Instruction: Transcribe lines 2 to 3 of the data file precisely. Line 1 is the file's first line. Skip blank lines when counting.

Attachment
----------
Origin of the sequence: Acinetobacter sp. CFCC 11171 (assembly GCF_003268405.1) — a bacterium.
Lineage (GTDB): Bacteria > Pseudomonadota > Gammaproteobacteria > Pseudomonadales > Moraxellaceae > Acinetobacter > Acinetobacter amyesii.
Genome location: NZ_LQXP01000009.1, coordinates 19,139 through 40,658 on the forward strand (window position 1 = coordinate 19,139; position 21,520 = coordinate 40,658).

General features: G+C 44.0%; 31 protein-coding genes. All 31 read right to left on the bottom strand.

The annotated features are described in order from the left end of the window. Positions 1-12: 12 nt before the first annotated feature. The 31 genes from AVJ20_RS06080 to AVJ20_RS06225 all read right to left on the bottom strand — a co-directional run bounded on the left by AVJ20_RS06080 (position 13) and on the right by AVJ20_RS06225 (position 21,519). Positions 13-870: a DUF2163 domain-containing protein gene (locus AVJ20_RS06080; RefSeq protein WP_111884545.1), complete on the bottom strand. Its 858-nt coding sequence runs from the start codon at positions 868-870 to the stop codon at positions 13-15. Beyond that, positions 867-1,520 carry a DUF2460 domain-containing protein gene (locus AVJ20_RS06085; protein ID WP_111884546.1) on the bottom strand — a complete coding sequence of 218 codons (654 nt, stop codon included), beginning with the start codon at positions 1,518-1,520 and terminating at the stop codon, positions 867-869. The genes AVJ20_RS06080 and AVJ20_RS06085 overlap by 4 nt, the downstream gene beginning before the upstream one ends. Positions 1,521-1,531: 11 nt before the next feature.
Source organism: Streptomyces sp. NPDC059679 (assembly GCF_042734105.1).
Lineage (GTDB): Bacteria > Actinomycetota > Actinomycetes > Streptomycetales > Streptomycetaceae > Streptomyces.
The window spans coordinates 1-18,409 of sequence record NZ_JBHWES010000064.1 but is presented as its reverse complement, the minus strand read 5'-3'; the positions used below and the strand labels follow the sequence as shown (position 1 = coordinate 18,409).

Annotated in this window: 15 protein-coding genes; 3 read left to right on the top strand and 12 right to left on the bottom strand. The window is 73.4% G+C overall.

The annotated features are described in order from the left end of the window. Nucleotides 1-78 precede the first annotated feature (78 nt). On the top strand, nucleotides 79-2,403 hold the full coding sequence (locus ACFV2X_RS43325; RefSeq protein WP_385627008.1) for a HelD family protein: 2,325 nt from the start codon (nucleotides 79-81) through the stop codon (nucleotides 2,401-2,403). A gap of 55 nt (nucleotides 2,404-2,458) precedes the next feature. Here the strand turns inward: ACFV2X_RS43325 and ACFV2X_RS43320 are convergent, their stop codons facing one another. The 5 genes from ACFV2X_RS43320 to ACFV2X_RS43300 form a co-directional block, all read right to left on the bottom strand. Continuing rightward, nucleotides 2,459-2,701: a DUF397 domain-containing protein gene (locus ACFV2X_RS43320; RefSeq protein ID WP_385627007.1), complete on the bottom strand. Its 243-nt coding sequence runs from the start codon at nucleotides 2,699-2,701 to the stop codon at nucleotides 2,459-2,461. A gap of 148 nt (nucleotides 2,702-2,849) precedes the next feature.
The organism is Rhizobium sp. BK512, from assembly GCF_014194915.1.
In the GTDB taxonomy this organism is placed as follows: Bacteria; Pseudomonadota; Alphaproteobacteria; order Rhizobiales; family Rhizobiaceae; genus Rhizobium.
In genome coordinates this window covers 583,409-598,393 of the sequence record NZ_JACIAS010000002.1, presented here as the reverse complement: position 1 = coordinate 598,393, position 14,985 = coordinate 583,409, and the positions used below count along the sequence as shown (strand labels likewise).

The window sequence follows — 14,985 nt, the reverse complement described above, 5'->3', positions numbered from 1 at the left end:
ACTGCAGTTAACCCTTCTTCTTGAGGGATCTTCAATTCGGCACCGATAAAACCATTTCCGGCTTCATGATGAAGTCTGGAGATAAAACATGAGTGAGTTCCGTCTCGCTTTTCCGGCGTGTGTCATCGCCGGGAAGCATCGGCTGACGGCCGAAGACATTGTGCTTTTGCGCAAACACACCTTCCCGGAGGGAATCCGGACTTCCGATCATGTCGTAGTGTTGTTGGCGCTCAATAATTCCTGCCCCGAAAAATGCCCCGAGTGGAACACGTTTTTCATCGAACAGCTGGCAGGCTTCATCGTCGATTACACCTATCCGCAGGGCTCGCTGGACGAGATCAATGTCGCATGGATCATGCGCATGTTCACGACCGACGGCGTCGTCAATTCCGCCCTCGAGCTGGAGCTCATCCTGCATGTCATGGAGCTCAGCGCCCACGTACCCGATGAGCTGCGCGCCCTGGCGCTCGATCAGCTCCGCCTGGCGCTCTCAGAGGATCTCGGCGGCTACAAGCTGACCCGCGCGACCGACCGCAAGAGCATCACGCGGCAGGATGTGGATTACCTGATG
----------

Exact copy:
Lineage (GTDB): Bacteria > Pseudomonadota > Gammaproteobacteria > Pseudomonadales > Moraxellaceae > Acinetobacter > Acinetobacter amyesii.
Genome location: NZ_LQXP01000009.1, coordinates 19,139 through 40,658 on the forward strand (window position 1 = coordinate 19,139; position 21,520 = coordinate 40,658).